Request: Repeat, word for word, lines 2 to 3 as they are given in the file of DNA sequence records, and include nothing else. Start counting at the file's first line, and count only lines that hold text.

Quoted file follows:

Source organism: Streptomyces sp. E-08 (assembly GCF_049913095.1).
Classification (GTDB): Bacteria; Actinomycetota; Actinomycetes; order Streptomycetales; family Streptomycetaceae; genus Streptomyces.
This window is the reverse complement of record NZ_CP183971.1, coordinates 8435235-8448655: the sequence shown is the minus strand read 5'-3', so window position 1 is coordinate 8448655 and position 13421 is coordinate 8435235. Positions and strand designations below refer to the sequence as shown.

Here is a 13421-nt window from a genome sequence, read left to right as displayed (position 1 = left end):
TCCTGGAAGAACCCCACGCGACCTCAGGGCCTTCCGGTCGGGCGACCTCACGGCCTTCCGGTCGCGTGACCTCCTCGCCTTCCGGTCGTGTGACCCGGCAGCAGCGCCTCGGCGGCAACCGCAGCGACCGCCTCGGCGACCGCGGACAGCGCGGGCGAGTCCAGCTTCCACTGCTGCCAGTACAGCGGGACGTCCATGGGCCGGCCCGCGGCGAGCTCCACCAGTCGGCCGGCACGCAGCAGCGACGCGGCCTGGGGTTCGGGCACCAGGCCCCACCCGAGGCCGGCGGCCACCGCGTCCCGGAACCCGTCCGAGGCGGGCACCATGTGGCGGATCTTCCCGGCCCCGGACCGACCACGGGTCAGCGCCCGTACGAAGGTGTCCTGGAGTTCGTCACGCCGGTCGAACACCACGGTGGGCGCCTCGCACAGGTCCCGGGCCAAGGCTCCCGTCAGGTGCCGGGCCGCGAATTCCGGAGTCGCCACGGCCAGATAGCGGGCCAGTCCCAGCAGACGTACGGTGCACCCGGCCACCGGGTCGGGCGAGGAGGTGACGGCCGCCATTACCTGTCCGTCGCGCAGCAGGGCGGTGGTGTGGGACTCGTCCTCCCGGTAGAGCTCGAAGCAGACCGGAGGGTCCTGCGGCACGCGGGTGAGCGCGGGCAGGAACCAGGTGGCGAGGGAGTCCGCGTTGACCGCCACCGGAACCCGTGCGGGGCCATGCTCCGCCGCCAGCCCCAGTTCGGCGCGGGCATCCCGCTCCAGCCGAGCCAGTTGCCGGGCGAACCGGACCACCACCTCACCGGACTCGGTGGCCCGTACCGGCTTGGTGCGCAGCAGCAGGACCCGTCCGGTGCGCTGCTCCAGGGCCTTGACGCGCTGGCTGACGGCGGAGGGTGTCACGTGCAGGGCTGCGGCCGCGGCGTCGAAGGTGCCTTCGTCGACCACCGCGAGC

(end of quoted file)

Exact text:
Classification (GTDB): Bacteria; Actinomycetota; Actinomycetes; order Streptomycetales; family Streptomycetaceae; genus Streptomyces.
This window is the reverse complement of record NZ_CP183971.1, coordinates 8435235-8448655: the sequence shown is the minus strand read 5'-3', so window position 1 is coordinate 8448655 and position 13421 is coordinate 8435235. Positions and strand designations below refer to the sequence as shown.